I wish your husband and you all the best and assure you that we will be here to support you from a patients perspective throughout, together with the brilliant Anthony Nolan team, who know all the technical stuff we don't!

    Please keep in touch and let us know how you get on.

    All the best,

  • Hi Jackie,
    I’m a community champion on this forum and I feel your post was virtually aimed at me.

    I am so sorry to read about your husband’s recent relapse. Apart from the Germany / Switzerland bit, his medical history is very like my own. I was diagnosed with high grade non Hodgkin’s lymphoma in December 1999, age 45. I had a series of relapses and treatments including an autologous stem cell transplant. When my last major relapse was diagnosed in early 2013, I was given the same prognosis as your husband - probably the worst moment of my life. By this time I was 58. I felt I had no choice but to opt for an allogenic transplant and was assured I wasn’t too old but that it would be a reduced intensity transplant.

    The first problem was finding a chemo regime I hadn’t received previously & RPMITCEBO was chosen. I hadn’t been given rituximab before as it wasn’t around when I was first diagnosed. It was tough but it did get me back into remission. I then had further chemo, total body radiation and a double cord blood transplant (as a donor couldn’t be found for me) in October 2013. I can’t deny it was far worse than the autologous one but it was well worth it. I’ve had very little gvhd and am hoping it’s a total cure.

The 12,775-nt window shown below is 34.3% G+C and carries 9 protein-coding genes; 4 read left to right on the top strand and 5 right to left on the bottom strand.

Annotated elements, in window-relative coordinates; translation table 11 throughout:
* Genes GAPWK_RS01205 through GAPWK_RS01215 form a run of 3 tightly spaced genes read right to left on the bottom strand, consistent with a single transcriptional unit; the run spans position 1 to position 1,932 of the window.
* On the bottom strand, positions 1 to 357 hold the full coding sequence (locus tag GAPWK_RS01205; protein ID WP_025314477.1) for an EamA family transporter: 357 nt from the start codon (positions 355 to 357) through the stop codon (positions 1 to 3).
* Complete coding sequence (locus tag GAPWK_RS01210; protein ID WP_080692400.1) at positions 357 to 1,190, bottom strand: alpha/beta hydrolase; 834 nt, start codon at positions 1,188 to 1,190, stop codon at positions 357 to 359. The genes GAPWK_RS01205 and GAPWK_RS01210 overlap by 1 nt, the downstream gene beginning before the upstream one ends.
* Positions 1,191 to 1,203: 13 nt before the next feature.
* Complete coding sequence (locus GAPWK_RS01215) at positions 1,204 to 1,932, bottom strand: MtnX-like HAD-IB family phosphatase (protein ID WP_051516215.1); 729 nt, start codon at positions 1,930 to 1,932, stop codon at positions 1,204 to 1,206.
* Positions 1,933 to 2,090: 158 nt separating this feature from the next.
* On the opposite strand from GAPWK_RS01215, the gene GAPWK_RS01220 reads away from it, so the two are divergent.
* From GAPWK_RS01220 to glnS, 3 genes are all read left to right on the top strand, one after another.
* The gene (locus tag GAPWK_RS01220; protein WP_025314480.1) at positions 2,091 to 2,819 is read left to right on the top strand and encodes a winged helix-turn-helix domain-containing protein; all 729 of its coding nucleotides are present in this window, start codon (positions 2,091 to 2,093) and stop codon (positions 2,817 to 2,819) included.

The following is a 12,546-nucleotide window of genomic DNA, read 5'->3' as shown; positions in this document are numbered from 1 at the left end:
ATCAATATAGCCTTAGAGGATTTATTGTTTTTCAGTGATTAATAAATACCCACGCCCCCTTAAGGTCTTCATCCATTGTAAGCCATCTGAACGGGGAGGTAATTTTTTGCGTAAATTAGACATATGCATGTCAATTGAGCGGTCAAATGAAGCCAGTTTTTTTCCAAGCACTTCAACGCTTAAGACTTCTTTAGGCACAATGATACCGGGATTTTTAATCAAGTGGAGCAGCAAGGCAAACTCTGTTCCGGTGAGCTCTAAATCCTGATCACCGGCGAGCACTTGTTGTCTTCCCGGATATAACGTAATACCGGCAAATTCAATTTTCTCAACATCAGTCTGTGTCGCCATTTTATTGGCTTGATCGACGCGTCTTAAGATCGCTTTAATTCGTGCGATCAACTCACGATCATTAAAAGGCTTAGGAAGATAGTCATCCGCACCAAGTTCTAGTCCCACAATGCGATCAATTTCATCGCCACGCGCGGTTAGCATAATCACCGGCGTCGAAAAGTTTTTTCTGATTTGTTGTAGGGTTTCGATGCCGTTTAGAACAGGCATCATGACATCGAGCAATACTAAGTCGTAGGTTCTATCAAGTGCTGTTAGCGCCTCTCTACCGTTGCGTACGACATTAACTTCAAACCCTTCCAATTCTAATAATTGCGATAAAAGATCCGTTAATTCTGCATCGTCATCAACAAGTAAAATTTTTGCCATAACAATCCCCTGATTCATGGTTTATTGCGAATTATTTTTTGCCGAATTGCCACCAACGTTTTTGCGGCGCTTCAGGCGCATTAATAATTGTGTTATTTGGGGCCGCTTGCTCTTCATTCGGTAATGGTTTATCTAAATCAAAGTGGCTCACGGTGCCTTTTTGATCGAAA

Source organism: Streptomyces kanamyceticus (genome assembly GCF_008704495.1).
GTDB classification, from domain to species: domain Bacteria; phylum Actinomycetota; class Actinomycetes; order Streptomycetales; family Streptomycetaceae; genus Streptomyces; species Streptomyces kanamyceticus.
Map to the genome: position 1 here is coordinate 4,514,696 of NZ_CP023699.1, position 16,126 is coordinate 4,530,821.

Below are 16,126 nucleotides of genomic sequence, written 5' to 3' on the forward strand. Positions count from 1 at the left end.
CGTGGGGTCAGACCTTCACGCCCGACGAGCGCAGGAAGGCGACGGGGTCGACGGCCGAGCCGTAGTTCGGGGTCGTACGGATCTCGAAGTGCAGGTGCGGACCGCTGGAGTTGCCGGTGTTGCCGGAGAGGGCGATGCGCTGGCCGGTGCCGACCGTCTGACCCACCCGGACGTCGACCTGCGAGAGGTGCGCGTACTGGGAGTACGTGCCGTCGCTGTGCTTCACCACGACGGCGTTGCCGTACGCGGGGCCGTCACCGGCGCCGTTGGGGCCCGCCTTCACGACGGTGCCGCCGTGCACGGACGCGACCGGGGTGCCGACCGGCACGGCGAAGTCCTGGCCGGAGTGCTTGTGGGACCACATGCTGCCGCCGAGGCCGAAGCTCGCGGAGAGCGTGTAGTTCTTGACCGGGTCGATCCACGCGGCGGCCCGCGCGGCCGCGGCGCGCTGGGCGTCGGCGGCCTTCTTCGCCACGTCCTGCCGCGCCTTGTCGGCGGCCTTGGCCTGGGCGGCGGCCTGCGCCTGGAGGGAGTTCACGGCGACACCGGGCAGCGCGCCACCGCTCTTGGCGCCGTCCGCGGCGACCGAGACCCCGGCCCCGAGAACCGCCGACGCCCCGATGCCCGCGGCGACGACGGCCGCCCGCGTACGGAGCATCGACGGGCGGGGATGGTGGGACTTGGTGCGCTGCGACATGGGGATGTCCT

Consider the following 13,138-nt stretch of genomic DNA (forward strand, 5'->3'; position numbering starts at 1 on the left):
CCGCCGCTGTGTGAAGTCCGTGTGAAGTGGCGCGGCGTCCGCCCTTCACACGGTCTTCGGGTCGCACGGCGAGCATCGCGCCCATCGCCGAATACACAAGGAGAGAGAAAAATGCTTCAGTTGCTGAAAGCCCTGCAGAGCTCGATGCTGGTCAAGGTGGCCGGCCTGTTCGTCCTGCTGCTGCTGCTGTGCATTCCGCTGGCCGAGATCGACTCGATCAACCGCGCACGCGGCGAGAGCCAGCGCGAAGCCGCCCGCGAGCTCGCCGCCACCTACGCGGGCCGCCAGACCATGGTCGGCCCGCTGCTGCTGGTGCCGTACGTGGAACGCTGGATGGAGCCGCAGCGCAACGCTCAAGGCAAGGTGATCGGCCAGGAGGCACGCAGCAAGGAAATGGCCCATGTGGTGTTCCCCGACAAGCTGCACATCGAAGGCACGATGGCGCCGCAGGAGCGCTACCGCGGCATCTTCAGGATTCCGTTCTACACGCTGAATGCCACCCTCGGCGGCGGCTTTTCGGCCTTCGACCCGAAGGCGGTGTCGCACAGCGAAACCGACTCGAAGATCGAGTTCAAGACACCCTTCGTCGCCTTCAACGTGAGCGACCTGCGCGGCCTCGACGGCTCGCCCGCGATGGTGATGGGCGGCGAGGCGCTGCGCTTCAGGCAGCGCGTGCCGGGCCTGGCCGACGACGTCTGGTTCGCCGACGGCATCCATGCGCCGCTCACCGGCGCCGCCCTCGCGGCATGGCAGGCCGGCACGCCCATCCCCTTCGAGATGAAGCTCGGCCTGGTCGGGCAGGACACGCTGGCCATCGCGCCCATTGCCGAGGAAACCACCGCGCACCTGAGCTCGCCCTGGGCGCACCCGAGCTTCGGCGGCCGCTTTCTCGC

I appreciate that if it goes ahead, your husband’s transplants would be much closer together than mine but my advice would definitely be DO IT.

    Please feel free to use this forum as much as you need to. I’m sure Nurse Hayley will comment soon.

    Wishing you both the very best. Please keep us in touch now you’ve found us.


  • Steve and Sue, thank you for your encouraging words. It really helps me. You are obviously strong people who have fought your own personal battles! I know one of the things my husband (Dave) is concerned about is what quality of life will he have afterwards. He has heard he could be left with permanent flu like symptoms. Although his consultant said this is not so. Also what condition will his organs be left in. Not expecting any answers but as you have been through it you know what it's like good or bad!
  • Hi Jackie,